An elderly person suddenly attempting to withdraw a large sum of money and close out a savings or checking account would likely send bank officials scrambling to make sure nothing was amiss.
Part of that inquiry is now no farther away than the nearest computer, the foresight of a few individuals statewide, including Lake County Superior Court Judge Diane Kavadias Schneider.
Schneider was instrumental in helping Indiana become the first, and perhaps only, state in the nation to implement an online statewide guardianship registry.
"There's a lot of positive benefits for something like this," she said.
Guardians are appointed by courts to assist individuals with cognitive disabilities, who are unable to manage their personal and/or financial affairs, said Porter County Superior Court Magistrate Mary DeBoer.
"These protected persons are vulnerable to physical and financial exploitation, so it is particularly important to protect these protected persons and their assets from harm," she said.
The benefits of the registry (public.courts.in.gov/GRP/) are twofold, DeBoer said. It both helps the courts monitor the cases and grants limited public access to further help protect those in the care of guardians.
The public online registry provides the names of the protected person and their appointed guardian, the protected person's year of birth, whether the case is active or expired, the date the letters of guardianship were issued, the county issuing the guardianship and the case number, according to the state's guardianship website.
Easing the maintenance of guardianship cases
There are 56 of the state's 92 counties taking part in the voluntary registry, said Erica Costello, staff attorney at the Adult Guardianship Office at the Indiana Office of Court Services.
Schneider said the idea of the registry came up several years ago among herself and the other members of the Indiana Adult Guardianship State Task Force.
It was clear the courts did not have the resources to stay current with each guardianship case, she said.
DeBoer said she and Porter County Magistrate Katherine Forbes are responsible for overseeing about 1,800 guardianship cases, in addition to handling all the county's divorce and estate/trust cases.
Maintenance of the guardianship cases includes making sure the initial inventory of relevant details is filed within the first 90 days, followed by an accounting of financial issues every two years thereafter, she said.
"The court reviews these filings to ascertain the assets of the protected person at the beginning of the guardianship, and to ensure the guardian is not squandering the protected person's funds but is using the funds appropriately," DeBoer said.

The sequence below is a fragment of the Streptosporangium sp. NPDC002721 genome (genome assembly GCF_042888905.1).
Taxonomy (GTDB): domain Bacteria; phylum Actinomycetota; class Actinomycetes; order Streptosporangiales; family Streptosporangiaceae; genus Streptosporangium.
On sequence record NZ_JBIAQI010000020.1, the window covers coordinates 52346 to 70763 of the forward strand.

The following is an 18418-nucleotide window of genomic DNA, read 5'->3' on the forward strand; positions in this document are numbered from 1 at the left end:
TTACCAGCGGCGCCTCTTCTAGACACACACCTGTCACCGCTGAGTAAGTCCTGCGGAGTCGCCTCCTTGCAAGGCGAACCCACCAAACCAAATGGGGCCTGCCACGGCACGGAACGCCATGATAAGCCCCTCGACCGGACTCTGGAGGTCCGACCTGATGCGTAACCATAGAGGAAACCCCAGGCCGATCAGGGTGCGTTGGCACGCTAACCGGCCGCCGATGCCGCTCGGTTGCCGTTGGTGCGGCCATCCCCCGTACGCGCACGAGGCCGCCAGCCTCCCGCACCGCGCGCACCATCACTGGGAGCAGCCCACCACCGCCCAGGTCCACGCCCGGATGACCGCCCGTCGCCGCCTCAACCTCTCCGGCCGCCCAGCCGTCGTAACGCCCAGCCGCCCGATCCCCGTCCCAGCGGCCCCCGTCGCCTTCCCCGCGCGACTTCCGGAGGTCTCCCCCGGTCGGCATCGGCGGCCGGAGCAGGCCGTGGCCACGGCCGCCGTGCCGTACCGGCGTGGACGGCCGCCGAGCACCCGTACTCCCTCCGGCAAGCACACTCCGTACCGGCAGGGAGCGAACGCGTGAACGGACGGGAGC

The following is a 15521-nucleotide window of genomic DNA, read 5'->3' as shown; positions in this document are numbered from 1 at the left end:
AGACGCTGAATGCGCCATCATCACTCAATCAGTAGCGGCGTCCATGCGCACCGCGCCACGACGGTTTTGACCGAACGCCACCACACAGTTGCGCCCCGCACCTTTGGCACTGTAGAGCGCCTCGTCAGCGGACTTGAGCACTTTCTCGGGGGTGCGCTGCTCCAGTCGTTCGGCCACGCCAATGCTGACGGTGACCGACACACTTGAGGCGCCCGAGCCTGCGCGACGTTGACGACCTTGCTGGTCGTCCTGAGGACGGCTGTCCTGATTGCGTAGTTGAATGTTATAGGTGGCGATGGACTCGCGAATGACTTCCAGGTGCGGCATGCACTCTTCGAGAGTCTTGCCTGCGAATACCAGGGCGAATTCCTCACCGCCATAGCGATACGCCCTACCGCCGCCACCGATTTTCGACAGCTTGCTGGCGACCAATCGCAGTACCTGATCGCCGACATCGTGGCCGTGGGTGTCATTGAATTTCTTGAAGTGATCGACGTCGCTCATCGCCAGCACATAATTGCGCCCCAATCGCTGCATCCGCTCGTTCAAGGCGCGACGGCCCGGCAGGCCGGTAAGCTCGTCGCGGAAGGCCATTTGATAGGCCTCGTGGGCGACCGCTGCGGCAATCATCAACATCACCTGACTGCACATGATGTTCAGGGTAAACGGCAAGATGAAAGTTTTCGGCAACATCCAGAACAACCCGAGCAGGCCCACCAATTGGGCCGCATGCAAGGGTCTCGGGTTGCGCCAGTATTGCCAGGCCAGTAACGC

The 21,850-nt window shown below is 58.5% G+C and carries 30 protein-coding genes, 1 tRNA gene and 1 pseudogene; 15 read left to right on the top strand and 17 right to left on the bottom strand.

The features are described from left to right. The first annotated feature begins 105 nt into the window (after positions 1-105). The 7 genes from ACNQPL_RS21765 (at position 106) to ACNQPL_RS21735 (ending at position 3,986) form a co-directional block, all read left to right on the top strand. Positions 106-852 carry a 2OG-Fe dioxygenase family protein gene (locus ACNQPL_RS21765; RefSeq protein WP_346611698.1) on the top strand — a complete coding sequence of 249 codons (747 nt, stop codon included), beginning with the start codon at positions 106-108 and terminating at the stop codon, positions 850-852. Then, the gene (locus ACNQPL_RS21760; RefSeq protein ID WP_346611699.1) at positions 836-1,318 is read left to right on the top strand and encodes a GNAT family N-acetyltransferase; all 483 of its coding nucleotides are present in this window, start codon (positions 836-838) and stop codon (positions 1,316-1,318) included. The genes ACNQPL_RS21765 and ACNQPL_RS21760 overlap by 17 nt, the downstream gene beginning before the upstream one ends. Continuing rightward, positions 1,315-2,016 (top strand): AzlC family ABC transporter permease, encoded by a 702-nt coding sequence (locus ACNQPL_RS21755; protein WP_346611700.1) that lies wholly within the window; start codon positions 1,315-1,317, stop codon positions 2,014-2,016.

LaPorte County does not take part in the online registry, having just got on board this past summer with electronic court filings, said Amber Poff, executive director and staff attorney for Indiana Guardianship Services.
Her agency is among several groups across the state that provide volunteer guardians where needed, she said.
Public access limited, but helpful
The creation of the statewide registry began in earnest in January 2013 when Schneider and others were provided with grant money for its development, according to a state fact sheet. The system was tested with a few small counties the following year and became available to all thereafter.
Lake County joined the registry on Jan. 1, 2016, and was followed a year later by Porter County. Both counties report adding new cases as they are filed and doing the best they can to get older, existing cases into the system.
DeBoer logged into the system from her office on the third floor of the courthouse in Valparaiso and showed how she is notified when maintenance is required on a case.
The guardians are supposed to keep up with reports and other filings, but life becomes busy, and it is easy for them to forget about the deadlines, she said. Most of the missed deadlines are simple oversights, she added.
The public portion of the registry offers access to less information, but enough to be helpful to banks, hospitals, police and others, said Kathryn Dolan, chief public information officer with the Indiana Supreme Court.
She knew of no other state with a statewide guardianship registry.
Public access to the registry is helpful in all sorts of situations, such as police coming across someone wandering the streets who appears to be in need, Schneider said. Police could search a name and see if there is someone appointed to handle the person's needs.
The registry also helps the courts keep track of statistics related to their guardianship cases, DeBoer said.
The tool comes just in time. DeBoer predicts the number of guardianship cases will steadily increase as baby boomers age.